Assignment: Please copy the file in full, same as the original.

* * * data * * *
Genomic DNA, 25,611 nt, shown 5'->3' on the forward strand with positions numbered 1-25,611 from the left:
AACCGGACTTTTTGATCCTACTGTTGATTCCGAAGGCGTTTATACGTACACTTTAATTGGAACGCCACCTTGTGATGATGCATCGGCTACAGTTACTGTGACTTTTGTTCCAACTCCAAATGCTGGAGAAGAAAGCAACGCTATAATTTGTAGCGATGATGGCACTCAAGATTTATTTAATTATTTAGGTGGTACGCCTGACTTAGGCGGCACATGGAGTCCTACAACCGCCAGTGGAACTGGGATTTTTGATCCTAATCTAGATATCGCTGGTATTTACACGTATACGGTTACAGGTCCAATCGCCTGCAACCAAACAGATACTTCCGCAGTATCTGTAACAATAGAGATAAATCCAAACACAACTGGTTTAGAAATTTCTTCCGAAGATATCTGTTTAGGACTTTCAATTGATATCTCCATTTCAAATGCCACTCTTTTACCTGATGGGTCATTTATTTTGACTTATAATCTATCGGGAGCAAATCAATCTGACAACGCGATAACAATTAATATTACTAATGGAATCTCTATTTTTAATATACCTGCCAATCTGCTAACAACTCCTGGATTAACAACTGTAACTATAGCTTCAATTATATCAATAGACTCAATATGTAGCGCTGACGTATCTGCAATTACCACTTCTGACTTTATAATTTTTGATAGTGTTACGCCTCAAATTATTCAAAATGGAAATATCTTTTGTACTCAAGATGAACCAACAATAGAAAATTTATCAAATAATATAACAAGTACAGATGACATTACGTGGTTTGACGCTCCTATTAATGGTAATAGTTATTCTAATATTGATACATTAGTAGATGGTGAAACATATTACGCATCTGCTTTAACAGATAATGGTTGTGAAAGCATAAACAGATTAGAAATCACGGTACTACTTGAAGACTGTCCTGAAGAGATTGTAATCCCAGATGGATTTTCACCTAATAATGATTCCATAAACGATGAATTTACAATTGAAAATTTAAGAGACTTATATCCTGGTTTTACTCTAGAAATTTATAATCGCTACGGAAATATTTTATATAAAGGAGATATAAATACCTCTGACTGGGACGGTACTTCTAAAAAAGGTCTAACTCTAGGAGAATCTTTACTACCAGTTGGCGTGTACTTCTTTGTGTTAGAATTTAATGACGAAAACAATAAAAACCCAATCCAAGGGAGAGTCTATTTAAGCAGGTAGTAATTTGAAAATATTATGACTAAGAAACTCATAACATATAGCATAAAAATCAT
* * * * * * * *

Genomic DNA, 25,611 nt, shown 5'->3' on the forward strand with positions numbered 1-25,611 from the left:
AACCGGACTTTTTGATCCTACTGTTGATTCCGAAGGCGTTTATACGTACACTTTAATTGGAACGCCACCTTGTGATGATGCATCGGCTACAGTTACTGTGACTTTTGTTCCAACTCCAAATGCTGGAGAAGAAAGCAACGCTATAATTTGTAGCGATGATGGCACTCAAGATTTATTTAATTATTTAGGTGGTACGCCTGACTTAGGCGGCACATGGAGTCCTACAACCGCCAGTGGAACTGGGATTTTTGATCCTAATCTAGATATCGCTGGTATTTACACGTATACGGTTACAGGTCCAATCGCCTGCAACCAAACAGATACTTCCGCAGTATCTGTAACAATAGAGATAAATCCAAACACAACTGGTTTAGAAATTTCTTCCGAAGATATCTGTTTAGGACTTTCAATTGATATCTCCATTTCAAATGCCACTCTTTTACCTGATGGGTCATTTATTTTGACTTATAATCTATCGGGAGCAAATCAATCTGACAACGCGATAACAATTAATATTACTAATGGAATCTCTATTTTTAATATACCTGCCAATCTGCTAACAACTCCTGGATTAACAACTGTAACTATAGCTTCAATTATATCAATAGACTCAATATGTAGCGCTGACGTATCTGCAATTACCACTTCTGACTTTATAATTTTTGATAGTGTTACGCCTCAAATTATTCAAAATGGAAATATCTTTTGTACTCAAGATGAACCAACAATAGAAAATTTATCAAATAATATAACAAGTACAGATGACATTACGTGGTTTGACGCTCCTATTAATGGTAATAGTTATTCTAATATTGATACATTAGTAGATGGTGAAACATATTACGCATCTGCTTTAACAGATAATGGTTGTGAAAGCATAAACAGATTAGAAATCACGGTACTACTTGAAGACTGTCCTGAAGAGATTGTAATCCCAGATGGATTTTCACCTAATAATGATTCCATAAACGATGAATTTACAATTGAAAATTTAAGAGACTTATATCCTGGTTTTACTCTAGAAATTTATAATCGCTACGGAAATATTTTATATAAAGGAGATATAAATACCTCTGACTGGGACGGTACTTCTAAAAAAGGTCTAACTCTAGGAGAATCTTTACTACCAGTTGGCGTGTACTTCTTTGTGTTAGAATTTAATGACGAAAACAATAAAAACCCAATCCAAGGGAGAGTCTATTTAAGCAGGTAGTAATTTGAAAATATTATGACTAAGAAACTCATAACATATAGCATAAAAATCAT